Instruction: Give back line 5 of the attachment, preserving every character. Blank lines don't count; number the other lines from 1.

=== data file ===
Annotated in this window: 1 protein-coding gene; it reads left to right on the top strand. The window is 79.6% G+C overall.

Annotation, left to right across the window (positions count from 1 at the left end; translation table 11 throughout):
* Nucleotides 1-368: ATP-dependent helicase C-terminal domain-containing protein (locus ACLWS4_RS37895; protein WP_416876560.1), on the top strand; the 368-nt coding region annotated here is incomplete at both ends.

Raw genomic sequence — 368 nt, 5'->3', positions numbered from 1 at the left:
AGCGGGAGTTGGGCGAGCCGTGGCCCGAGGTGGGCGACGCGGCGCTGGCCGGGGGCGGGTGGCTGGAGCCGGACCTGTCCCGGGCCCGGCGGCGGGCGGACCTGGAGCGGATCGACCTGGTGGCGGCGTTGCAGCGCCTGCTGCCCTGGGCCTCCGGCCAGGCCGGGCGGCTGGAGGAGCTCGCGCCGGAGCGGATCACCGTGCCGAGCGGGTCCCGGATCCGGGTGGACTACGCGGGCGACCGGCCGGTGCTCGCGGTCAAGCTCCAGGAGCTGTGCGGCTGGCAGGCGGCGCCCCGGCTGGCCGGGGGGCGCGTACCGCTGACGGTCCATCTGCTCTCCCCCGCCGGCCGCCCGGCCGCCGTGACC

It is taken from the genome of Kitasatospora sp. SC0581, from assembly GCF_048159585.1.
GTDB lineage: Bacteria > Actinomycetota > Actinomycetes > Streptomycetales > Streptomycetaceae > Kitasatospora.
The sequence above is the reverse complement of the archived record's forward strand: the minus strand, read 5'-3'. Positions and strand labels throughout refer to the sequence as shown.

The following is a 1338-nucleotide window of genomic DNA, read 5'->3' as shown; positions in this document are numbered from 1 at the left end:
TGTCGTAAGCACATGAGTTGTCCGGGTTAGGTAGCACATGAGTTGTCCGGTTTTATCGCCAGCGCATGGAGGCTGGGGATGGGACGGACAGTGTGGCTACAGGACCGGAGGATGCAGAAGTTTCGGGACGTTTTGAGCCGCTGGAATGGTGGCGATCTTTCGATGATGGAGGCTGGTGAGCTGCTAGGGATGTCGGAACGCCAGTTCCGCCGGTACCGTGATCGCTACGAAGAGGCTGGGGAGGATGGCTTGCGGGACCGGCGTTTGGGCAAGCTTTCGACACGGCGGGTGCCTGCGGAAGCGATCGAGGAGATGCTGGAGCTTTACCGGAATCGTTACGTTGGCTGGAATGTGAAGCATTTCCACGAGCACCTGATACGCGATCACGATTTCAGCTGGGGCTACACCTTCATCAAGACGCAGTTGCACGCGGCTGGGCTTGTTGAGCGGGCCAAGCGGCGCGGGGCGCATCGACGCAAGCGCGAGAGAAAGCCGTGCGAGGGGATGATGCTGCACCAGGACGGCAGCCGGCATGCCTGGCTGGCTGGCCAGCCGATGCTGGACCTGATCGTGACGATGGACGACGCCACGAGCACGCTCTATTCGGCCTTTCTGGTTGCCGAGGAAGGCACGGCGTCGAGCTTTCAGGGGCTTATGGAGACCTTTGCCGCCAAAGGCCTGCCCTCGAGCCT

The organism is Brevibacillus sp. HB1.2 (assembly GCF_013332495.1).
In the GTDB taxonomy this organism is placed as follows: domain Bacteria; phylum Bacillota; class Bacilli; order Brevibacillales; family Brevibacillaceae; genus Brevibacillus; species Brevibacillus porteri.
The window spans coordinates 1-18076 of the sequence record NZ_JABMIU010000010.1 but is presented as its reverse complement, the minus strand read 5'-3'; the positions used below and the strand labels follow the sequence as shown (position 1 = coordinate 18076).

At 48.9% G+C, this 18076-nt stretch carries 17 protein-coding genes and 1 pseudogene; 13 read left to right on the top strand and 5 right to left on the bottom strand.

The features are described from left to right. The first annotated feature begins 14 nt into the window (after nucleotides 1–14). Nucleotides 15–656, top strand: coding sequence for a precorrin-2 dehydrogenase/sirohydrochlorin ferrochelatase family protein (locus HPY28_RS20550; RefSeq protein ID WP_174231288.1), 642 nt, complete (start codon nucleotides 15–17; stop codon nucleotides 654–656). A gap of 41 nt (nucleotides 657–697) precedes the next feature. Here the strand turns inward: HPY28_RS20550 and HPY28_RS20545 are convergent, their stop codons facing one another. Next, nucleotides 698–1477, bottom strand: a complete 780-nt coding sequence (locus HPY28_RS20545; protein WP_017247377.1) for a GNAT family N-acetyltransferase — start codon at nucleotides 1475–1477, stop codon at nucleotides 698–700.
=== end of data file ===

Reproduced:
AGCGGGAGTTGGGCGAGCCGTGGCCCGAGGTGGGCGACGCGGCGCTGGCCGGGGGCGGGTGGCTGGAGCCGGACCTGTCCCGGGCCCGGCGGCGGGCGGACCTGGAGCGGATCGACCTGGTGGCGGCGTTGCAGCGCCTGCTGCCCTGGGCCTCCGGCCAGGCCGGGCGGCTGGAGGAGCTCGCGCCGGAGCGGATCACCGTGCCGAGCGGGTCCCGGATCCGGGTGGACTACGCGGGCGACCGGCCGGTGCTCGCGGTCAAGCTCCAGGAGCTGTGCGGCTGGCAGGCGGCGCCCCGGCTGGCCGGGGGGCGCGTACCGCTGACGGTCCATCTGCTCTCCCCCGCCGGCCGCCCGGCCGCCGTGACC